Writing a dialogflow bot

Developer, Photographer, and well... French. Converting caffeine into great products @Novoda. Minimalism is my thing.

The idea was to try to build a chat bot and see how far we can get in a week and a half.
Let's see what we did, how, where we got blocked and what are the lessons we learned along the way.
Spoiler alert: we went pretty far.

Some people at Novoda already experimented a bit and created some chatbots on their own, slack bots, Alexa skills and other Google actions. All of them were pretty simple and only a handful were actually dynamic (i.e they didn't require any backend work). For our little experiment we decided to build a small bot that is able to give us information about a tv show and when it airs on tv. After asking around it seemed that the perfect choice was to use (now dialogflow) to create this bot as we could just start to play with the interface to create a static bot and later move to a proper backend to have something a bit more dynamic. The real plus is also to be able to export this bot to multiple platforms (here we exported to google assistant and slack).

First step is to create your project, by following this that should be pretty straightforward. You can then play a bit with the static responses and see how the basics work. When you are tired to have the same static response, we can start to dig deeper. I highly recommend to read all the documentation concerning the key concepts to understand better what is possible and what's not, especially the bits regarding the context.

An easy way to start hacking around is to expose your localhost to the internet using ngrok. Here is a simple piece of code written using Node.js, it starts a server on the port 5000 and return a well formatted response according to the action, parameters and contexts thanks to our magical resolve method.

import express from 'express'
import bodyParser from 'body-parser'

const app = express()
app.use(bodyParser.urlencoded({ extended: true }))

const server = app.listen(5000, () => {
  console.log(`Server listening on port ${server.address().port}`)
})'/webhook', async (request, response) => {
  const requestBody = request.body.result
  const result = await resolve(requestBody)
  return response.json(result)

We can then expose our localhost using ngrok:

$ ngrok http 5000

Under fulfillment we can then use the generated URL that points to our localhost and start playing!
This is how our intent looks like (don't forget to check Use Webhook under fulfillment in your intent as well)

Don't worry about the context for now and @tv-show is just a simple entity containing a few tv shows we want to be able to pick up.

After you retrieve your dynamic information, the response need to be as simple as:

return {
  speech: 'spoken response (google home for instance)',
  displayText: 'written response (google assistant or slack for instance)'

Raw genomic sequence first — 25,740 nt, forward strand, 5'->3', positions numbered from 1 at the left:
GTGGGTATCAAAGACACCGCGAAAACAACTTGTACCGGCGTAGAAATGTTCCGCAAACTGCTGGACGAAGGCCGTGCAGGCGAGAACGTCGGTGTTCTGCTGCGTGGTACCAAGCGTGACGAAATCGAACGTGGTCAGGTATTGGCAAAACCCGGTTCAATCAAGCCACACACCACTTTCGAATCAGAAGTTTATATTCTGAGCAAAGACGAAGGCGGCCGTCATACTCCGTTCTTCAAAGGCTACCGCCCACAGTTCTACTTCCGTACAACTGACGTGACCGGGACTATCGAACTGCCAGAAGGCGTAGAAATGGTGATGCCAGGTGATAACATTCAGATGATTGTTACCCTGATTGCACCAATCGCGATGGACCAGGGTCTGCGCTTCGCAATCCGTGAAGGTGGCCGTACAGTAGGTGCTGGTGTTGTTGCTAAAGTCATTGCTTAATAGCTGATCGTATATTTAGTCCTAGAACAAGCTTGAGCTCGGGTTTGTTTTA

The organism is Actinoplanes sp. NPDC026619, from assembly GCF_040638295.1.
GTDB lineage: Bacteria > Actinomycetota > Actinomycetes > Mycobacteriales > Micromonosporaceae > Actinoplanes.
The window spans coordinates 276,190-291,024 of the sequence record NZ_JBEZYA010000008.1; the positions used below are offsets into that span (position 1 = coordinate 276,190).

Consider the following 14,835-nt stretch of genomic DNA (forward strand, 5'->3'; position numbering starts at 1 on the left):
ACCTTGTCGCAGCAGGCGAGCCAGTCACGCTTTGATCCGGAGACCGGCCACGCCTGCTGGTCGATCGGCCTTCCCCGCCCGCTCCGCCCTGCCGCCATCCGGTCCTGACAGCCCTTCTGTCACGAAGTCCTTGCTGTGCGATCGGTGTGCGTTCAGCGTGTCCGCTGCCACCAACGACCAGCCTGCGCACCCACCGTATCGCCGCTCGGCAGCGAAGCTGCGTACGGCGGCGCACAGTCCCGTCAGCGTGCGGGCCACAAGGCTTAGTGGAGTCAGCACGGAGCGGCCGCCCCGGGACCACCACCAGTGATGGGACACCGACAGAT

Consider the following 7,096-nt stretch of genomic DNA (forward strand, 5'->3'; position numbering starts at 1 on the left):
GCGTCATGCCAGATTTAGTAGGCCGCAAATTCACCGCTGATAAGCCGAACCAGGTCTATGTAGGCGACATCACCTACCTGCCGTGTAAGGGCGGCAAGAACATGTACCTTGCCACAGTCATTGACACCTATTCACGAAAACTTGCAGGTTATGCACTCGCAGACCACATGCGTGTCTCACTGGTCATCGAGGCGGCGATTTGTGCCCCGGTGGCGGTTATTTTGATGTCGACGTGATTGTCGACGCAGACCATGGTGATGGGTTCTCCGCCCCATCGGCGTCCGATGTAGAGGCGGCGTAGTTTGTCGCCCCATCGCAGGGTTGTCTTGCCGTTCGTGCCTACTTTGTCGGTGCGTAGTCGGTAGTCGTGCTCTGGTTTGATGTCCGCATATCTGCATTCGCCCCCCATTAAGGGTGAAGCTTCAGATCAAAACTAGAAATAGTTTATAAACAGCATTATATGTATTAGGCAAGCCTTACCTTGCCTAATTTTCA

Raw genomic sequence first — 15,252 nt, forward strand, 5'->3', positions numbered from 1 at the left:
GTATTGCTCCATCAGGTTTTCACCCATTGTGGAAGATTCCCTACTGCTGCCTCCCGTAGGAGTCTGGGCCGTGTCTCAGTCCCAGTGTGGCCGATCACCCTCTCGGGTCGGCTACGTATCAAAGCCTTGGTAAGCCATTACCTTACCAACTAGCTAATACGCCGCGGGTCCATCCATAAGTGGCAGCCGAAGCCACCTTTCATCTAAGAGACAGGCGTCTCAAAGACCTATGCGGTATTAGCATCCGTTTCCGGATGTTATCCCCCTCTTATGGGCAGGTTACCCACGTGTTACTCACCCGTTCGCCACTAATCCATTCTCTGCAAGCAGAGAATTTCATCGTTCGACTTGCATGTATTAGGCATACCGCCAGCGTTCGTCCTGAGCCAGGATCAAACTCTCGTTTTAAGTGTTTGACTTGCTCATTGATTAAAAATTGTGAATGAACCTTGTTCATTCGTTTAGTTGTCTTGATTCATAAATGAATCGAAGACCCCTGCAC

Testing our new intent on the console this is what we get

This is already good but we can do better! Depending on the platform, when sending our response, we can include an extra data object that contains specifics for each of these platforms. In our case, we want to support better slack and google so we include them both:

data: {
    slack: {},
    google: {}

For slack it's pretty easy thanks to the extensive documentation

slack: {
      attachments: [
          title: show.brand.title,
          text: show.brand.summary,
          image_url: show.brand.image.href

For google it's a bit harder as the documentation is pretty sparse, mixing both the actions sdk and the one, some dead links here and there and some not really clear errors, this one has to be my favorite:

    "response": "Televison guide isn't responding right now. Try again soon.\n",
    "audioResponse": "//NExAASW...",
    "debugInfo": {
        "sharedDebugInfo": [
                "name": "ExecutionResponse",
                "debugInfo": "Failed to..."
    "visualResponse": {}

Anyway, after some trial and errors, here the structure for the google card:

      expectUserResponse: true,
      richResponse: {
        items: [
            simpleResponse: {
              textToSpeech: textToSpeech
            basicCard: {
              title: show.brand.title,
              formattedText: show.brand.summary,
              image: {
                url: show.brand.image.href,
                accessibilityText: show.title + ' poster'

How about we now want to know when this show is airing? We could just ask When is The Big Bang Theory starting? but wouldn't that be even better to just have to ask When is it starting?. In other terms, that would be pretty awesome if our bot could keep some context.
When we are returning a response that is linked to a question containing a tv show, such as What is SHOW about? we add a contextOut array with a context object which is going to be send back to us in the next requests:

return {
  speech: message,
  displayText: message,
  contextOut: [this.contextForShow(show)],
contextForShow(show) {
  return {
    name: 'show',
    lifespan: 5,
    parameters: {
      name: show.brand.title

You'll need to create two intents: one that take a context and one that doesn't but then expect to contain a tv show in the question:

On the code side, you can then have the same function handling the creation of the response, trying to fetch the tv show name either from the context or from the parameters:

const show = parameters['tv-show'] || this.extractParametersFromContext()

This is where we stop.
I hope this short glimpse into what's possible gave you a good starting point on your chatbot adventure!

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